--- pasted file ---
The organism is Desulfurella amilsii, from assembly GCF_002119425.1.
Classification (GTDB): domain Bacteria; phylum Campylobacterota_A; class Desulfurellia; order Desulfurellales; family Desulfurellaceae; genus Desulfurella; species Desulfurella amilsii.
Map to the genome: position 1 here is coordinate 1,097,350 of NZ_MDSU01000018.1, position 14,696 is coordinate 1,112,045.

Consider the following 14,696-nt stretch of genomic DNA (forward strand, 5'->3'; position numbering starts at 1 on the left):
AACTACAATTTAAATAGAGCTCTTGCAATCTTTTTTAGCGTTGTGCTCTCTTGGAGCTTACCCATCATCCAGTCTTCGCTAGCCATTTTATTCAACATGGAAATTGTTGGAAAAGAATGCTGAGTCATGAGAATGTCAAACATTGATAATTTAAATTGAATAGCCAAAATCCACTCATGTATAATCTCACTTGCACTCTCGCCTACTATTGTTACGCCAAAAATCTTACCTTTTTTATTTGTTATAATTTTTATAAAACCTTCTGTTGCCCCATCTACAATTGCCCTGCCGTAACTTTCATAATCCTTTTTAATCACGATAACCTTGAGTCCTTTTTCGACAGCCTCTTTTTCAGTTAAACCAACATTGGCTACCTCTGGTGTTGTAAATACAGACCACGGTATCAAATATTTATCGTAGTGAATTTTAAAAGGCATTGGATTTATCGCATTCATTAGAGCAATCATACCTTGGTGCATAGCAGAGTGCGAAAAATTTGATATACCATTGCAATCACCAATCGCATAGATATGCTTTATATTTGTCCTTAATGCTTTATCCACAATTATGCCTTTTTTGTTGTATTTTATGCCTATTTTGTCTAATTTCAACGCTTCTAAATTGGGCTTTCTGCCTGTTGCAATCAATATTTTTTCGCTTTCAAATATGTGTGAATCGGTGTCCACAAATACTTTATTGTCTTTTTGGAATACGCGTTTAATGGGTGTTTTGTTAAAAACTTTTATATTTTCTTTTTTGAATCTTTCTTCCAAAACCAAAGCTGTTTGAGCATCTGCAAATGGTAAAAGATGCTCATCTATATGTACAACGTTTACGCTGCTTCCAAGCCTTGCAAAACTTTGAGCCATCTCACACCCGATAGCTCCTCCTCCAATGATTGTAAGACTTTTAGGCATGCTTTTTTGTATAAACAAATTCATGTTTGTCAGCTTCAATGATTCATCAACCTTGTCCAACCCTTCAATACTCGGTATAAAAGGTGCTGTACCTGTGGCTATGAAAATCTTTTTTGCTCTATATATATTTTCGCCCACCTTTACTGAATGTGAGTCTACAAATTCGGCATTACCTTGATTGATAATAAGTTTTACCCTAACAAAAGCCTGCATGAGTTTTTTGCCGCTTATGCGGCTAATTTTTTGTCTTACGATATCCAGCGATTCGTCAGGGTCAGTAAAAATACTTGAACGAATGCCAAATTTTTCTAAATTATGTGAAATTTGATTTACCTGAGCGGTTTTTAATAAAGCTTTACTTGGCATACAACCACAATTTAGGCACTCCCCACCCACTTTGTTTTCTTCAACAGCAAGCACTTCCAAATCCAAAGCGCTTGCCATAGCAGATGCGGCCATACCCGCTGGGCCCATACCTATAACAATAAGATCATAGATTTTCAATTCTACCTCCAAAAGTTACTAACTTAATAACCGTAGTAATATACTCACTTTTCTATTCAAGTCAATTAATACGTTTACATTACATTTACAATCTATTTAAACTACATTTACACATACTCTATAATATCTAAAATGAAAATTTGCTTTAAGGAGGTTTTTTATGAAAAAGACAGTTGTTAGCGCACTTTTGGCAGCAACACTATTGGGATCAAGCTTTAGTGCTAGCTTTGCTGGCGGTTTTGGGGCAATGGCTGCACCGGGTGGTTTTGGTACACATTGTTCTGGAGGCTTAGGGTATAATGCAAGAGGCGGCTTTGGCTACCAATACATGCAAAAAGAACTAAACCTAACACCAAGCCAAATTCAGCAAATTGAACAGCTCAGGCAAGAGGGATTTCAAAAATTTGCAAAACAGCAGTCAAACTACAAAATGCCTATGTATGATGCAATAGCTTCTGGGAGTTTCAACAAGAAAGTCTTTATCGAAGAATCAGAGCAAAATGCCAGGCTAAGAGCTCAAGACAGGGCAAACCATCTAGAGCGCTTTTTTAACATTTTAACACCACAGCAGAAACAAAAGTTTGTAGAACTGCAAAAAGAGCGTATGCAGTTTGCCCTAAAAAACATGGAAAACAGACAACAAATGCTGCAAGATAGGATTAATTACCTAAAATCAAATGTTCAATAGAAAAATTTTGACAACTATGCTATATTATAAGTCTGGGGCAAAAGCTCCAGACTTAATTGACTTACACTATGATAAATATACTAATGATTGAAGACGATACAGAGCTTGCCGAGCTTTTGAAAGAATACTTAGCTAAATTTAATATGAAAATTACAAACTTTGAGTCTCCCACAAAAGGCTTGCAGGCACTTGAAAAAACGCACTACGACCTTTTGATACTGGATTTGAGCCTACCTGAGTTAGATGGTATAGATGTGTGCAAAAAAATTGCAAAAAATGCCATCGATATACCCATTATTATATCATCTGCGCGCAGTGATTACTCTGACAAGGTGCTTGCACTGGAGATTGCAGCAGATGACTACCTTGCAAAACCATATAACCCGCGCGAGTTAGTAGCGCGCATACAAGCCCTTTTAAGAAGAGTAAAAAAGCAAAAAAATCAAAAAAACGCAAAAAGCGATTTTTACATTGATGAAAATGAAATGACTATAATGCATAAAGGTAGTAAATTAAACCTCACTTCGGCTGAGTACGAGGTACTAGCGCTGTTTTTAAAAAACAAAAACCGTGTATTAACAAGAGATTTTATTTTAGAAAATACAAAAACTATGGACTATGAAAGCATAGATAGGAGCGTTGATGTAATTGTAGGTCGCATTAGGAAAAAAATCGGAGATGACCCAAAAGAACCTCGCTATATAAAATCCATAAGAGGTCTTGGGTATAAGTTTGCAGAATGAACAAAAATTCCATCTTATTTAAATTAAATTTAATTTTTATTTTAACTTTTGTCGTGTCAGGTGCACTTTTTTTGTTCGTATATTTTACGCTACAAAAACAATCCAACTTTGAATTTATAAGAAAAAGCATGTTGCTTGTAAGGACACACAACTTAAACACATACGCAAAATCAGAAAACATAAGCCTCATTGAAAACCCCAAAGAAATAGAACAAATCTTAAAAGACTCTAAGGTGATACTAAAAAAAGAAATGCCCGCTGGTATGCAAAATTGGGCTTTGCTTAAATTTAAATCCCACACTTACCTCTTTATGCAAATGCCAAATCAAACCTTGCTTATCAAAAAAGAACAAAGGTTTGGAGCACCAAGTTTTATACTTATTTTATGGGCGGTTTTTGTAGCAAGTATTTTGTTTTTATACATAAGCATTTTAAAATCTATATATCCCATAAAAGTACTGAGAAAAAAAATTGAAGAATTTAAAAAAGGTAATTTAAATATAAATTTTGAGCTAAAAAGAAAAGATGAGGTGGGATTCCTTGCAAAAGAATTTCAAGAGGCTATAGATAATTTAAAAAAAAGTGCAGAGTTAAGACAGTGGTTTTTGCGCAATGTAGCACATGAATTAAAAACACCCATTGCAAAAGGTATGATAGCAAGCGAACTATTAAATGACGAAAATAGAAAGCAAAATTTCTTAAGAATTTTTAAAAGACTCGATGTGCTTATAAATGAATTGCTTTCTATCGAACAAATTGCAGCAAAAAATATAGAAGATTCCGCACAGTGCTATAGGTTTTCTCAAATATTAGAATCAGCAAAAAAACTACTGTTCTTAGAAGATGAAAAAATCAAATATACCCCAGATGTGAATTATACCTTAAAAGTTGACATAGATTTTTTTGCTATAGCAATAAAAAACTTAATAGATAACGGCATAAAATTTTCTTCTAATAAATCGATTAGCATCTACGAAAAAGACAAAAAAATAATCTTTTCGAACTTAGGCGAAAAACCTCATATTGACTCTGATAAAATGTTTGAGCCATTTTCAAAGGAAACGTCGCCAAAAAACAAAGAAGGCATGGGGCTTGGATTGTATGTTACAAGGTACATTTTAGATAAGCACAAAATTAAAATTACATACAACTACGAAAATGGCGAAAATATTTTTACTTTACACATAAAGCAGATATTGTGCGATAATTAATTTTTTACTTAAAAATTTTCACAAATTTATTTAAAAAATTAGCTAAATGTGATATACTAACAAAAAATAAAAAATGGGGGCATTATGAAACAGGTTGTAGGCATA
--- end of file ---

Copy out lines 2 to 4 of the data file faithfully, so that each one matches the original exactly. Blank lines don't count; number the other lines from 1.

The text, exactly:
Classification (GTDB): domain Bacteria; phylum Campylobacterota_A; class Desulfurellia; order Desulfurellales; family Desulfurellaceae; genus Desulfurella; species Desulfurella amilsii.
Map to the genome: position 1 here is coordinate 1,097,350 of NZ_MDSU01000018.1, position 14,696 is coordinate 1,112,045.

Consider the following 14,696-nt stretch of genomic DNA (forward strand, 5'->3'; position numbering starts at 1 on the left):